Grange (@1.62) vs Shane O'Neills (@2.63)

Our Prediction:

Grange will win

Grange – Shane O'Neills Match Prediction | 06-10-2019 11:00

Elizabeth, whose prudence and parsimony were averse to so formidable an undertaking as the complete subjugation of the powerful O'Neill, desired peace with him at almost any price. An attempt by Sussex to increase the enmity of the O'Donnells against the O'Neill was frustrated by his seizure of Calvagh O'Donnell in a monastery. Elizabeth's faith in Sussex's aggressive strategy diminished when the repeated annual devastations of O'Neill's territory by the Lord Deputy with sizeable and expensive armies failed to bring him to submission.

The Under-14 Girls team formed in the early 2000s won the Armagh championship in 2009. In the same year they were runners-up in the All-County League, and participated in the Kilmacud 7s and Ulster and All-Ireland File competitions.

There were at this time three powerful contemporary members of the ONeill family in IrelandShane, Turlough, and Hugh, 2nd Earl of Tyrone. Elizabeth at last authorized Sussex to take the field against Shane, but two expeditions failed. Turlough had schemed to supplant Shane during Shanes absence in London. Shane then laid the whole blame for his lawless conduct on the lord deputys repeated alleged attempts on his life. Elizabeth consented to negotiate, and practically all Shanes demands were conceded. The feud did not long survive Shanes return to Ireland, where he reestablished his authority and renewed his turbulent tribal warfare.

All Shane's marriages were of this type. His first wife was Catherine, the daughter of James MacDonald of Dunnyveg, Lord of the Isles. The O'Neill married Catherine while the MacDonnells were providing him with military support during the 1550s to contest the Lordship of Tyrone with his father Conn Bacach, at the time The O'Neill. If the alliance fell apart, the wife could return to her father in a form of political divorce. The custom among the nobility of sixteenth-century Ireland was for marriage to be undertaken to cement political alliances between powerful or enemy families.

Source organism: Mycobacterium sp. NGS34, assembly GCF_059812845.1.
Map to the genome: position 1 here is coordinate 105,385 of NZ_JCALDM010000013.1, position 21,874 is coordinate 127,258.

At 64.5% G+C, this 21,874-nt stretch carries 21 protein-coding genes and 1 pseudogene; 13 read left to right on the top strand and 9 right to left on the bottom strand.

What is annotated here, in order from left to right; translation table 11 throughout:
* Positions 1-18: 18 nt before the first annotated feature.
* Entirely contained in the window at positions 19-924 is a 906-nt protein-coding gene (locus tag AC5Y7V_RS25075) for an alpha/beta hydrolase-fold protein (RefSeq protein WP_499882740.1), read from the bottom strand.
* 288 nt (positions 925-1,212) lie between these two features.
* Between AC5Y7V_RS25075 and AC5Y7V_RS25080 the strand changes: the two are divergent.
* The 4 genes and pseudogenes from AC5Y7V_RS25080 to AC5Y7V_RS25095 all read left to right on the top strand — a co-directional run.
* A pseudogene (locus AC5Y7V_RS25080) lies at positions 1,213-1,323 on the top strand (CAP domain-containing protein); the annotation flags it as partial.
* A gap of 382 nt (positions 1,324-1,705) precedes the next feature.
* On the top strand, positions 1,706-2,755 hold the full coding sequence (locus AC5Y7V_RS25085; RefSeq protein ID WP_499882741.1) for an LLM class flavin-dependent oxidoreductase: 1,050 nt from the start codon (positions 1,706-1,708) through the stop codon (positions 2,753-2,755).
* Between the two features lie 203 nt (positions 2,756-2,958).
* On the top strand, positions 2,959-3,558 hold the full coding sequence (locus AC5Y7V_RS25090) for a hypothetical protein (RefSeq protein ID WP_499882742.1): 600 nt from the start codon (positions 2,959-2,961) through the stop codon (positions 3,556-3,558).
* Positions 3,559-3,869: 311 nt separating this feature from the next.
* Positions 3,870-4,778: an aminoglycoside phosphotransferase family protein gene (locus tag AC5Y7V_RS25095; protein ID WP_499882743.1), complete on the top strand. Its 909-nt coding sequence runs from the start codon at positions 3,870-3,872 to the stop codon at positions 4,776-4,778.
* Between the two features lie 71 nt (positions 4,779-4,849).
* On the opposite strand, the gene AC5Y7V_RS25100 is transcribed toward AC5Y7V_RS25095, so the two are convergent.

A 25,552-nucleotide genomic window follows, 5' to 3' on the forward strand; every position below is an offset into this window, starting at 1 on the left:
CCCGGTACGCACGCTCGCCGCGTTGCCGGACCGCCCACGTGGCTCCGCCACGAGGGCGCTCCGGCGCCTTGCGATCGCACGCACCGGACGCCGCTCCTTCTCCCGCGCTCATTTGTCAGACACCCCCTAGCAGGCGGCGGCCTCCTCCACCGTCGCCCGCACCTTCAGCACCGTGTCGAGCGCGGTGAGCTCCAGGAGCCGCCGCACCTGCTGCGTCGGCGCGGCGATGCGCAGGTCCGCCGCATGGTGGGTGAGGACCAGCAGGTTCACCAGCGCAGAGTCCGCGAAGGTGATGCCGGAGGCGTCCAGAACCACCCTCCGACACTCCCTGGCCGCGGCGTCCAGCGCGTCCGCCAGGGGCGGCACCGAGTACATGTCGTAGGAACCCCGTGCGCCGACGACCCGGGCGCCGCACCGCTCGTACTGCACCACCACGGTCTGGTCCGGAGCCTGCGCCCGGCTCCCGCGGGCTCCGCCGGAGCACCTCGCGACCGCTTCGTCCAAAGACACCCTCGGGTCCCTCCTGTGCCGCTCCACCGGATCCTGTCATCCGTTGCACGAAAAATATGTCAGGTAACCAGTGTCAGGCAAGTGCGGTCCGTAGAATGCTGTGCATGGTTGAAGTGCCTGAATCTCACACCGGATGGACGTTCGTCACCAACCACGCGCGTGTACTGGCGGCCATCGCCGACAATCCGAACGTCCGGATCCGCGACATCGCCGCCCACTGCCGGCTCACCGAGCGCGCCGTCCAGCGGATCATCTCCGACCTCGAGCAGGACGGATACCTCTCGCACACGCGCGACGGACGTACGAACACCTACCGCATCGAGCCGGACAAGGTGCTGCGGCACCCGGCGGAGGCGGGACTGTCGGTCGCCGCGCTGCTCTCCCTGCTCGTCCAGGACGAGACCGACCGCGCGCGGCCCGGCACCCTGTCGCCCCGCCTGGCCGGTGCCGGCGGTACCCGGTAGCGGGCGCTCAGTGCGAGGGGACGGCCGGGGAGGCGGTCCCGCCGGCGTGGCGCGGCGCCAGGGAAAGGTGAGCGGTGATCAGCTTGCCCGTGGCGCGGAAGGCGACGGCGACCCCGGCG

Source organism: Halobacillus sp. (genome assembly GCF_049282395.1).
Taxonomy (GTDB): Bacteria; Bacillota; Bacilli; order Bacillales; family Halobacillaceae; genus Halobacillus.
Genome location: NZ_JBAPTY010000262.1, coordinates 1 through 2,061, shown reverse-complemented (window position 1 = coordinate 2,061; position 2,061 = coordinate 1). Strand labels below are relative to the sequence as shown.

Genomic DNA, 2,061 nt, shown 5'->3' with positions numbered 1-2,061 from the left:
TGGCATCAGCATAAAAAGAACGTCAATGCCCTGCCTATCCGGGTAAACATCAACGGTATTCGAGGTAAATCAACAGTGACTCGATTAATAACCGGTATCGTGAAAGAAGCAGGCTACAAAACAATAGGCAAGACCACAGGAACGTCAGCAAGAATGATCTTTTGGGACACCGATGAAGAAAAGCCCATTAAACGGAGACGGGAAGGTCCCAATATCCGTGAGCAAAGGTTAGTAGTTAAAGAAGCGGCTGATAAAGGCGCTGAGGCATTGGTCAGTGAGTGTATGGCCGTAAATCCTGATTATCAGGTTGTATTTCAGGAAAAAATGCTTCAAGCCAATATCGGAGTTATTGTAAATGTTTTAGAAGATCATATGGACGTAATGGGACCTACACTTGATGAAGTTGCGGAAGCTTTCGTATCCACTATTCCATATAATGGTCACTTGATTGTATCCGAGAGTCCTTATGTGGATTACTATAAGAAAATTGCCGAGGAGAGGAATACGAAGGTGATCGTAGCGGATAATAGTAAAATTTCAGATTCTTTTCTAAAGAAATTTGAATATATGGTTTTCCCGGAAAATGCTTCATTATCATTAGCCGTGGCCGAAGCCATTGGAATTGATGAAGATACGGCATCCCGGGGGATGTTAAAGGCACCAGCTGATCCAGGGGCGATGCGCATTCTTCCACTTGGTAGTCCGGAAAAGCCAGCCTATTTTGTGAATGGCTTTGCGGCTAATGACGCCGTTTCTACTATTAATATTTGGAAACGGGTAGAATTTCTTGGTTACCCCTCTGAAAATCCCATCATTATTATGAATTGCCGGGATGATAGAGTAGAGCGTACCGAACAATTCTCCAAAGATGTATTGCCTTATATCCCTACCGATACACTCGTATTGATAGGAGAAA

Arthur and Dan Gibson went on to represent County Antrim. It is situated in the outskirts of Glenarm village in Feystown and has over 100 members. Antrim GAA has a Gaelic football club named in his honour, Shane O'Neill's GFC, founded by the solicitor and antiquarian Francis Joseph Bigger. Shane O'Neill's hurling club was the first official GAA club in Glenarm, founded in 1903 using land donated by the Gibson family of the Libbert, Glenarm. There is also a Shane O'Neill's GAC in Camloch, County Armagh.

Shane was inaugurated as the O'Neill. The case for Mathew's disqualifying status under both English and Irish law, as an affiliated member of the family rather than as an actual son of Conn Bacach,[16] was carefully stated by Shane when he made his own claim to the title of Earl of Tyrone both before and during his visit to Queen Elizabeth in 1562,[17] and restated in some detail by the English authorities when Hugh O'Neill was outlawed during the Nine Years War. In English law this was an illegal usurpation of the rulership of Ulster. But according to Gaelic Irish law (derbfine), Shane had every claim to be chief of the name.

(1911). Encyclopdia Britannica (11th ed.). This articleincorporates text from a publication now in the public domain:Chisholm, Hugh, ed. "O'Neill".

Shane was born in or just before 1530, to Conn Bacach O'Neill, chief of the O'Neills of Tyrone, and Sorcha O'Neill, daughter of Hugh Oge O'Neill, chief of the O'Neills of Clandeboye.[3] Shane's mother died while he was very young and Shane, following Gaelic custom, was fostered by the O'Donnelly family, who raised him until adulthood.

Mabh O'Neill's Camogie Club was founded in 1919. Little is known of its early years, but from 1940 the club participated in the Newry and District Camogie League, reaching the final in 1943. In 1941 it reached the final of the Armagh Camogie Championship, and in 1943 the South Armagh divisional final.


The name "Shane" is an anglicisation of the Gaelic name "Sen" (John). Shane's name is given in the Annals of the Four Masters (at M1567.2) as "Sean mac Cuinn, mic Cuinn mic Enri, mic Eocchain" ("John son of Conn, son of Conn, son of Henry, son of Eoin")[1] Elsewhere in the Annals (e.g. at M1552.7) he is referred to as "Sean Donngaileach Neill".[2] This refers to the fact that as a youth he was fostered by his cousins, the O'Donnelly Clan, of which the Chief was Marshal of the O'Neill forces.[3] This was rendered as anglicisations such as "Donnolloh" in contemporary manuscripts,[4] and as "John, or Shane Doulenagh O'Neil" in Abb MacGeoghegan's 1758 History of Ireland.[5] After he assumed the leadership of the O'Neills, he was referred to simply as " Nill" ("The O'Neill").

The O'Neill ravaged the Pale, failed in an attempt on Dundalk, made a truce with the MacDonnells, and sought help from the Earl of Desmond. The English invaded Donegal and restored O'Donnell. This victory greatly strengthened Shane O'Neill's position, and Sir Henry Sidney, who became lord deputy in 1565, declared to the earl of Leicester that "Lucifer himself was not more puffed up with pride and ambition than O'Neill".